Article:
In this bonus recording, hear Ufahamu Africa host Kim Dionne (@dadakim) read her review of two recent books with insights on how increasing urbanization in Africa changes (or doesn’t change) politics and power: Noah L. Nathan’s (@noahlnathan) “Electoral Politics and Africa’s Urban Transition: Class and Ethnicity in Ghana,” and Jeffrey W. Paller’s (@JWPaller) “Democracy in Ghana: Everyday Politics in Urban Africa.”
The review was published in this past Friday’s installment of the African Politics Summer Reading Spectacular (#APSRS20), and this recording is being shared as part of a collaboration with The Monkey Cage (@monkeycageblog), a blog on politics and political science at The Washington Post. … More Bonus: Hear a review of two new books on what Africa’s urbanization means for politics
The news wrap in this week’s episode offers tribute to Malawian economist and thinker Thandika Mkandawire, discusses COVID-19’s economic impacts, and more.
This week’s conversation is with Peace Medie (@PeaceMedie), a Senior Lecturer in Gender and International Politics at the University of Bristol. Her research examines gender, politics, and conflict in Africa. During a conversation we recorded at the African Studies Association annual meeting, we talk about campaigns to end gender-based violence, writing both academic research and fiction, the ethics of research in African politics, and more. During that chat, we talk about what she found when researching her newly published book, Global Norms and Local Action: The Campaigns to End Violence against Women in Africa and we talk about her forthcoming debut novel, His Only Wife, which listeners can pre-order now. Her segment begins at 9:28.
As a content note to our listeners, our conversation touches on Peace’s research, which includes women’s reporting of sexual violence and rape to the police. … More Ep91. A conversation with Peace Medie about gender and conflict in Africa, writing research and fiction, and more
In this week’s episode, Kim sat down with Jennifer Hart, an associate professor of History at Wayne State University, at the African Studies Association Annual Meeting to talk about her latest projects in transportation. From her book, Ghana on the Go, to digital humanities, Kim and Jennifer discuss a wide range of topics during their … More Ep85. A conversation Jennifer Hart on transportation, digital humanities, and more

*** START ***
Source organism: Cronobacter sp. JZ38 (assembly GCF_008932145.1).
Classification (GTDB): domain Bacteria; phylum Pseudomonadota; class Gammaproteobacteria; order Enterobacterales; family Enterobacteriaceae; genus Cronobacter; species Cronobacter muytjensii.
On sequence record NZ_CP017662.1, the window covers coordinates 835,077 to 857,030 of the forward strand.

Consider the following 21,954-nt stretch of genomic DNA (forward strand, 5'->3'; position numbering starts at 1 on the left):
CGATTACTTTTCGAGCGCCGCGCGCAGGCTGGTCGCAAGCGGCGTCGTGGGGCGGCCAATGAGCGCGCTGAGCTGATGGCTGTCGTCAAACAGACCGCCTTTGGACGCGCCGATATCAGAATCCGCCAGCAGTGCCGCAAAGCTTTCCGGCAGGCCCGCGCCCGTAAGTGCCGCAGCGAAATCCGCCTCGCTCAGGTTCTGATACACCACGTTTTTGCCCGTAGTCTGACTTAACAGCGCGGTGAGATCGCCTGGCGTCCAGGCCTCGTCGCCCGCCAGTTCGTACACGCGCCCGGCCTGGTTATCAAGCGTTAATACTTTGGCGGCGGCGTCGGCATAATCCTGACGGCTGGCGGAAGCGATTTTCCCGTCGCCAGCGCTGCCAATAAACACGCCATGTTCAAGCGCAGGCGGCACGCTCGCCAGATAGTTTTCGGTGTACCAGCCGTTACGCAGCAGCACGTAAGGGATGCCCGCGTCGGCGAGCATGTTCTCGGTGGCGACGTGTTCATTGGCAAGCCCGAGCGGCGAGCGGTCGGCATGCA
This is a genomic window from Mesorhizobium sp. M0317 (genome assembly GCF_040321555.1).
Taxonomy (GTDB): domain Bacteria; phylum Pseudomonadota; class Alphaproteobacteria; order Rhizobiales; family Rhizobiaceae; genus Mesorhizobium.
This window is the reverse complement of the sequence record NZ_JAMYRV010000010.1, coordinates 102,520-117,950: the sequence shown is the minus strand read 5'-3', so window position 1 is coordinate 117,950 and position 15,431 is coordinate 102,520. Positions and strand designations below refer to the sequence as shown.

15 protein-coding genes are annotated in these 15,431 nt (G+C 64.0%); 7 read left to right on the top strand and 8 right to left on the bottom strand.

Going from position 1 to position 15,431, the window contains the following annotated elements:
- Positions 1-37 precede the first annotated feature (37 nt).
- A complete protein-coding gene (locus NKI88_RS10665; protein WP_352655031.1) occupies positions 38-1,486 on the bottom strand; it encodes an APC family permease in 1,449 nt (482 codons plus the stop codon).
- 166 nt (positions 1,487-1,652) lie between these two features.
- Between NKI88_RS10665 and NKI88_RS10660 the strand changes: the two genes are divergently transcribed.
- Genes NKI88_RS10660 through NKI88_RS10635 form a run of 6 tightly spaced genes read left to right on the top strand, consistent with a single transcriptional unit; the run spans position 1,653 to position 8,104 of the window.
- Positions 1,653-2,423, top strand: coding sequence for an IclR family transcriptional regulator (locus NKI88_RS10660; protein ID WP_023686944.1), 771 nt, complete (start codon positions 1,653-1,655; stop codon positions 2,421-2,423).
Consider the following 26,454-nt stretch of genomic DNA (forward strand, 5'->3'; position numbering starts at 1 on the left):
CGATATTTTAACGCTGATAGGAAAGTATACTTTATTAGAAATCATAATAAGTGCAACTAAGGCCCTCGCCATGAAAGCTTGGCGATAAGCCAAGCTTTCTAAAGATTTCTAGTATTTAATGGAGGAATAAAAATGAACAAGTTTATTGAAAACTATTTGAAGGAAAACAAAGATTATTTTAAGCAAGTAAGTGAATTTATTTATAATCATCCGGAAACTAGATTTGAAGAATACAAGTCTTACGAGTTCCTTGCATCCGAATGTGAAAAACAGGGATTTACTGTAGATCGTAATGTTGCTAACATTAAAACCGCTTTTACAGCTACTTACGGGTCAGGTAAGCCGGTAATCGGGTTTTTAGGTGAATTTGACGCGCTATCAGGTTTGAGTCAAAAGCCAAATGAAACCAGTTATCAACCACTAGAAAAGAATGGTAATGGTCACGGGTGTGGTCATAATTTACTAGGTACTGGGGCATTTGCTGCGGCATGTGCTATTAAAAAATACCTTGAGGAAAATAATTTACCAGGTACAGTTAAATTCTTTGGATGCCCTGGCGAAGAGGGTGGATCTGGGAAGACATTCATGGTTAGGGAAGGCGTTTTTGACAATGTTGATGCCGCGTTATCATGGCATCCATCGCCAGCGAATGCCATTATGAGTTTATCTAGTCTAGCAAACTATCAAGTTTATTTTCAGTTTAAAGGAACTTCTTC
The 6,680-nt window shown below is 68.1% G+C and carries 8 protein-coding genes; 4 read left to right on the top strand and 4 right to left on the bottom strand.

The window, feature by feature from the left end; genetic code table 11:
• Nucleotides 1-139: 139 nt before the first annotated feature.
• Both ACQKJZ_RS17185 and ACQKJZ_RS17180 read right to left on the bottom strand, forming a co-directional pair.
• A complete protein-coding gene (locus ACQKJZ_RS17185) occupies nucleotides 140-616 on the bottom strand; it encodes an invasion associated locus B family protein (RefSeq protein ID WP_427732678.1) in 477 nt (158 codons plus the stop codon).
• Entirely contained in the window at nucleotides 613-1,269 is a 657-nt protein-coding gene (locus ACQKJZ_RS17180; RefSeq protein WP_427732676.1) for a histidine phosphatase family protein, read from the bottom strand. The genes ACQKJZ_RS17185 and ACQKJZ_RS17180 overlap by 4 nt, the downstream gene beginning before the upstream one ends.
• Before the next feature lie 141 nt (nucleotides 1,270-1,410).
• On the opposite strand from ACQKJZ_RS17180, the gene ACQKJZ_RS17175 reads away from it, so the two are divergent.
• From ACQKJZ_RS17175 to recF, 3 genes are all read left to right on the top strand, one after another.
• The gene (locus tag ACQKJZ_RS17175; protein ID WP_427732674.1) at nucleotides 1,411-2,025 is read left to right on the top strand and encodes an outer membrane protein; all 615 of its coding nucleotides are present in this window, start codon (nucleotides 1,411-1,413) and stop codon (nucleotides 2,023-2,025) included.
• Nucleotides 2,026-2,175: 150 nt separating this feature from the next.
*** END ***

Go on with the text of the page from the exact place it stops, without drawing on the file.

In this week’s episode, we start with news about LGBTQ rights in Botswana, Russian interference in African countries’ domestic politics, and east African governments announcing increased spending on infrastructure. We also mention the upcoming book launch for Jeffrey Paller and Noah Nathan’s respective books at CDD-Ghana on June 19th.
This week’s conversation is with Susanna Wing, associate professor of political science at Haverford College. She is author of the award-winning book, Constructing Democracy in Transitioning Societies of Africa: Constitutionalism and Deliberation in Mali, that was later published in paperback in 2010 as Constructing Democracy in Africa: Mali in Transition. Earlier this week Susanna wrote a helpful explainer piece about the recent violence and instability in Mali, which we talk about in this week’s episode. Our conversation begins at 11:11. … More Ep72. A conversation with Susanna Wing on intergroup violence and instability in Mali
In this week’s episode, we talk about Malawi’s elections, the passing of Binyavanga Wainaina, and ethnic violence and displacement in Ethiopia. Our featured conversation is with Ato Kwamena Onoma, a political scientist currently serving as a senior program officer at the Council for the Development of Social Science Research in Africa. He is also the author of two books, Anti-Refugee Violence and African Politics and The Politics of Property Rights Institutions in Africa, both published by Cambridge University Press. His segment begins at 13:06. … More Ep70. A conversation with Ato Kwamena Onoma on property rights, refugees, and more